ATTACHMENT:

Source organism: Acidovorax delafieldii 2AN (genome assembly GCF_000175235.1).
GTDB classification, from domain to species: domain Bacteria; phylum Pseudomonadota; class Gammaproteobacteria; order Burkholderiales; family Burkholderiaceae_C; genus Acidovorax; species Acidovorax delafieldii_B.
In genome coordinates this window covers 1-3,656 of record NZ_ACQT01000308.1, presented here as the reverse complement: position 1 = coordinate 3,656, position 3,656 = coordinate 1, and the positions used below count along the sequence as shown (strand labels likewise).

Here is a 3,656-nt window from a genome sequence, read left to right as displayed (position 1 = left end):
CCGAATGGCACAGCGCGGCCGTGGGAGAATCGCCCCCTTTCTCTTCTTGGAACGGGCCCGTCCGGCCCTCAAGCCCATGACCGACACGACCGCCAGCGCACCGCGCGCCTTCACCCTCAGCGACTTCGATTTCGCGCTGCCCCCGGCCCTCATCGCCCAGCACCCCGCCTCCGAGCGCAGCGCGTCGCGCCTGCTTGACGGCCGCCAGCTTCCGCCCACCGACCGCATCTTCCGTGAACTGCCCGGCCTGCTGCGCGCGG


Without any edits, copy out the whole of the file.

Source organism: Acidovorax delafieldii 2AN (genome assembly GCF_000175235.1).
GTDB classification, from domain to species: domain Bacteria; phylum Pseudomonadota; class Gammaproteobacteria; order Burkholderiales; family Burkholderiaceae_C; genus Acidovorax; species Acidovorax delafieldii_B.
In genome coordinates this window covers 1-3,656 of record NZ_ACQT01000308.1, presented here as the reverse complement: position 1 = coordinate 3,656, position 3,656 = coordinate 1, and the positions used below count along the sequence as shown (strand labels likewise).

Here is a 3,656-nt window from a genome sequence, read left to right as displayed (position 1 = left end):
CCGAATGGCACAGCGCGGCCGTGGGAGAATCGCCCCCTTTCTCTTCTTGGAACGGGCCCGTCCGGCCCTCAAGCCCATGACCGACACGACCGCCAGCGCACCGCGCGCCTTCACCCTCAGCGACTTCGATTTCGCGCTGCCCCCGGCCCTCATCGCCCAGCACCCCGCCTCCGAGCGCAGCGCGTCGCGCCTGCTTGACGGCCGCCAGCTTCCGCCCACCGACCGCATCTTCCGTGAACTGCCCGGCCTGCTGCGCGCGG